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Gypsy Cake

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About Gypsy Cake

  • Birthday 02/14/1990

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Profile Information

  • Location
    Essex, UK
  • Interests
    I play piano and love a bit of jazz.
  • College Major/Degree
    6th form:further maths, chemistry, physics
  • Favorite Area of Science
    Physics in general
  • Biography
    I'm only an A-level student so I don't know too much
  • Occupation


  • Meson

Gypsy Cake's Achievements


Baryon (4/13)



  1. I only know a little about synaethesia however thought I'd give you an example that perhaps you hadn't come across. My chemistry teacher has synaethesia. Her only symptom is that she sees each letter as a different colour and the colour of a word is defined by the colour of the first letter. She can also see the actual colour of letters. The condition has been with her since she was a child. I know it's a bit random to just give an example but it might give you some idea of other variations of synaethesia
  2. I'm with ya. Waitin to see what course I'm gonna have to apply for: maths, chemistry or physics. Good luck
  3. How do them things you can plug in tape players and attach a CD player actually work? I understand how a tape work. It is a magnetic strip that, I think, digitally tells the reader what to play. But how does the cd player magnetise the strip and then play it immediately. Is there simply some sort of delay? cheers. ps. sorry if this is in the wrong forum.
  4. I'm not a specialist but I would guess that space-time is the way of imagining how a complex system would affect new objects etc entering. It is the objects in the system affect the new objects while space-time is just an abstract way to visualise the affects. Therefore it cannot be damaged because it is what it is; as decided by the system your looking at.
  5. Yeah but I think he explains things quite well and i've learnt quite a bit from reading his books.
  6. They do, but it would appear they still abosorb but they emit along a specific direction.
  7. Klaynos: Right okay. So with metals the emission angle of photons is dependant on the angle of incidence but why? what happens when they're absorbed that leads to a single direction of emission? Swansont: Sorry, how does the electric field affect emitted light?
  8. Okay, a question has popped into my head and my teacher couldn't answer it. I hope it makes sense. The things I know A perfectly polished surface is one which is completely smooth. A white suface is one which emits all the light frequencies it absorbs. What I don't get What's the difference between a polished white surface and a polished silver suface eg. mirror? A mirror reflects any frequency that hits it but only at an angle of reflection whereas a polished white surface would absorb the light and emit in all directions thereby displaying white. My attempt at explaining Perhaps somehow the mirror doesn't absorb the light and then emit it. Maybe the light bounces off. A white surface absorbs it then photons randomnly come off. Your thoughts please.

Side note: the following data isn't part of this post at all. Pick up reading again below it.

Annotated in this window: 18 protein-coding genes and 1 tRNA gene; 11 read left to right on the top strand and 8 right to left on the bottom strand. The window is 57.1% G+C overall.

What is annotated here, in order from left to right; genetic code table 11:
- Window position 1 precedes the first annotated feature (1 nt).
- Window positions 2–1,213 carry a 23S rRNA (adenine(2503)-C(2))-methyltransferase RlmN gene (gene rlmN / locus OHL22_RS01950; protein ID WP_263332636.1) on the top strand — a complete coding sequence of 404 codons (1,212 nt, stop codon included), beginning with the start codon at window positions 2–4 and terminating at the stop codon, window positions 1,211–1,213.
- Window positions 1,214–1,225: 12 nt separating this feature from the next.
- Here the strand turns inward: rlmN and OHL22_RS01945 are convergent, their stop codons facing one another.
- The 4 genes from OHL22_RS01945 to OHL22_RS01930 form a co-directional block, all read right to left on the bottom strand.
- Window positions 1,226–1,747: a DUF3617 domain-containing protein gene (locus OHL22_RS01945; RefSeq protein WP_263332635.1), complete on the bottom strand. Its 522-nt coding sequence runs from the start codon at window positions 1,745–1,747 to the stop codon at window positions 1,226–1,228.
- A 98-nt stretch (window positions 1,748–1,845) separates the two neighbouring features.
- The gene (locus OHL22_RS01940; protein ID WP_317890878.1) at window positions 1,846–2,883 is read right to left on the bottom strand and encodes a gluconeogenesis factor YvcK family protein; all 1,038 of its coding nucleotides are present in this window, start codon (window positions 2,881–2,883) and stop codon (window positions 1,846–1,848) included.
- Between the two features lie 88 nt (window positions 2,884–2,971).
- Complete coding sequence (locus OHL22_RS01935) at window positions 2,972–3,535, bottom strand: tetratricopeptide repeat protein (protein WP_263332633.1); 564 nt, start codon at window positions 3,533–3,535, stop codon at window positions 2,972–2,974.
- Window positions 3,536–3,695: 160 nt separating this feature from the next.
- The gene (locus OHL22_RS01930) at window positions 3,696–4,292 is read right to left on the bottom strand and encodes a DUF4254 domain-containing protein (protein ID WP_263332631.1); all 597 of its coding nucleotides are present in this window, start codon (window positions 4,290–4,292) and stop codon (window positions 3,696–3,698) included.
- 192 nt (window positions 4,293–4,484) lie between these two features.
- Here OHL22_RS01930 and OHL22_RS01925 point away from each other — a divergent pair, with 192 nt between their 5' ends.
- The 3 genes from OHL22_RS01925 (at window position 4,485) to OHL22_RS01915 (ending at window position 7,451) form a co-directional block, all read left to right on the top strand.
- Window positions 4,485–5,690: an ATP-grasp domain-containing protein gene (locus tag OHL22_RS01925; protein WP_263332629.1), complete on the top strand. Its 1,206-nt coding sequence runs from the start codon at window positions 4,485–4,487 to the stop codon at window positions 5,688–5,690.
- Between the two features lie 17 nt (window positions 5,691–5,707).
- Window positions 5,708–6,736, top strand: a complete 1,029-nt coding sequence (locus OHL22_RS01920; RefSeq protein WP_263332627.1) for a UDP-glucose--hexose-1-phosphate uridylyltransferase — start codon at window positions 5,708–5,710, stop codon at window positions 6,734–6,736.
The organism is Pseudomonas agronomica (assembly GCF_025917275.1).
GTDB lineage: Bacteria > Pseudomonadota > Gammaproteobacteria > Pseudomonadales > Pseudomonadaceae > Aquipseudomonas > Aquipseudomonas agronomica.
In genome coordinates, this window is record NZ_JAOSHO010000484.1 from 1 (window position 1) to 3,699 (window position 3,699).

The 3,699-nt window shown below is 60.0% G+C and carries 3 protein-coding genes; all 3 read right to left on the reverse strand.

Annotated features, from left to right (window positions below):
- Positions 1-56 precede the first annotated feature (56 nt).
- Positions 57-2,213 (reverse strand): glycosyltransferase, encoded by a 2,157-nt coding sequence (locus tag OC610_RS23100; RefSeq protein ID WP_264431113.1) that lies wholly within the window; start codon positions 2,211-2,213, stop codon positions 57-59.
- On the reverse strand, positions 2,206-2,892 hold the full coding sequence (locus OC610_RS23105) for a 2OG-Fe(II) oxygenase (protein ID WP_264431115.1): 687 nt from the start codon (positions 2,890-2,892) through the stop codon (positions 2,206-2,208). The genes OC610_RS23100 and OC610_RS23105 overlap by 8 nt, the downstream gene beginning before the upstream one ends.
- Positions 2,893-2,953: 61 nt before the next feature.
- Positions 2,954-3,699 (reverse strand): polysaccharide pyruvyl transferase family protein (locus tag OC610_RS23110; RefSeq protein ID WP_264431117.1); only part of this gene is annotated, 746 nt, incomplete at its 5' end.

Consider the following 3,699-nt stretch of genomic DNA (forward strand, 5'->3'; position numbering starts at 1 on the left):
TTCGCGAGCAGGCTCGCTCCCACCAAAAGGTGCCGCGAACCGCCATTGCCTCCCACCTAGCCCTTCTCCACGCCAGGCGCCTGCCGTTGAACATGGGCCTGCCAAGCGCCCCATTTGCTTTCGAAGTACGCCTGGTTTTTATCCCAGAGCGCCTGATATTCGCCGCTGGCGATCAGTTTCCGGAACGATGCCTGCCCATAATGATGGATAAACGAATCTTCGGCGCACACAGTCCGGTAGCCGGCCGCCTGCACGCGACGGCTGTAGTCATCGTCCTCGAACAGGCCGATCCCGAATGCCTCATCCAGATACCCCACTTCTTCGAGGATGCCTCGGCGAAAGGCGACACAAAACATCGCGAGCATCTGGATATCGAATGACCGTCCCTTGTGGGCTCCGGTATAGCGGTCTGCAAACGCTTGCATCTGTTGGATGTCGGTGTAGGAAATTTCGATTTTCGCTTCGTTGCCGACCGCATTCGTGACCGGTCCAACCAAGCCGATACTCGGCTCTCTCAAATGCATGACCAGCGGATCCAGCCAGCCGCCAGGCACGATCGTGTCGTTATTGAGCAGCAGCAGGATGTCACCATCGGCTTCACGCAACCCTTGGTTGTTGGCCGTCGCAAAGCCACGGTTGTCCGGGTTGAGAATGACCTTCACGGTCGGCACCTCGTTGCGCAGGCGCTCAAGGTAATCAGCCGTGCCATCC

9. It's all about how the votes are distributed. Each constituency has chosen a party/mp to represent it; the people in that constiuency want to represented by that party/constuency. This, in turn, is how we choose the overall representative of our country. Now, as far as i can see, if we went purely on P.R (the total votes) then our representative party would be chosen more by the extreme voting areas of our country. Those areas which contain more voters. This could cause a problem with the rising popularity of BNP up north. If the votes not the constiuencies down south were looked at, i bet, due to the voting inertia in the south, that BNP would become much more controlling of our country. I can think of many reasons pro-P.R but i'd be interested to see what things other people come up with.
  10. Cheers. That's what I've all I've found in the end, but just a bit confused coz we've never dne it but nevermind. Yep so cheers.
  11. CHEMHERO: It's the a-level practical plan. And it says we have to find a positive test for each solution. Yes, it would make sense to do what you said but that's not what they want. JOHN CUTHBER: No, just a positive test for tertiary alcohols is all that's necessary.
  12. I dont know what that is but I'm afraid not because it must be solely chemical. No physical property analysis can be used. Any other ideas?
  13. Hi there, I need to find a positive test for a tertiary alcohol; specifically 2-methylpropan-2-ol. I am aware of oxidising alcohols with an oxidising agent to distinguish between them but this is not a positive test for tertiary alcohols. Any nudge in the right direction would be much appreciated.
  14. Stephen Hawkings writes quite a bit about black holes. Maybe look his stuff up
  15. I'd like to comment that tories don't seem to have any more policies tha labour (not that I'm decided on which is the better party but still). Really tempted, after tony's enthusiatic message, to subscibe but they just haven't got the same inspiration to include 'hip' music like the tories...
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